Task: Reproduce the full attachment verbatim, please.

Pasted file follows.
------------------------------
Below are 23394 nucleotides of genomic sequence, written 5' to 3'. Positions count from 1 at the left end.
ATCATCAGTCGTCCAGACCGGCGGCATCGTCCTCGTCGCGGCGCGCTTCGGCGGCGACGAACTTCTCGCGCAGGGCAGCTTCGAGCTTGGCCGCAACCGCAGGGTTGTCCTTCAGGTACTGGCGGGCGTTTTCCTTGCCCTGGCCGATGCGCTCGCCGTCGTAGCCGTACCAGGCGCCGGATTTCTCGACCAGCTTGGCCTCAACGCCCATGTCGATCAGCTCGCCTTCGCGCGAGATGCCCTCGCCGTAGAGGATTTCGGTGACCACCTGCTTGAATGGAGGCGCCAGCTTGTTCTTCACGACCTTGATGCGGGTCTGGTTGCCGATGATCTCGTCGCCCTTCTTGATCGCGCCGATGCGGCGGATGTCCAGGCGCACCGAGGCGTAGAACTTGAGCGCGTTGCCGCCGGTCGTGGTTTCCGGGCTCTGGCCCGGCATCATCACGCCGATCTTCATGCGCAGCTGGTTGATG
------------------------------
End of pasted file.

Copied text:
Below are 23394 nucleotides of genomic sequence, written 5' to 3'. Positions count from 1 at the left end.
ATCATCAGTCGTCCAGACCGGCGGCATCGTCCTCGTCGCGGCGCGCTTCGGCGGCGACGAACTTCTCGCGCAGGGCAGCTTCGAGCTTGGCCGCAACCGCAGGGTTGTCCTTCAGGTACTGGCGGGCGTTTTCCTTGCCCTGGCCGATGCGCTCGCCGTCGTAGCCGTACCAGGCGCCGGATTTCTCGACCAGCTTGGCCTCAACGCCCATGTCGATCAGCTCGCCTTCGCGCGAGATGCCCTCGCCGTAGAGGATTTCGGTGACCACCTGCTTGAATGGAGGCGCCAGCTTGTTCTTCACGACCTTGATGCGGGTCTGGTTGCCGATGATCTCGTCGCCCTTCTTGATCGCGCCGATGCGGCGGATGTCCAGGCGCACCGAGGCGTAGAACTTGAGCGCGTTGCCGCCGGTCGTGGTTTCCGGGCTCTGGCCCGGCATCATCACGCCGATCTTCATGCGCAGCTGGTTGATG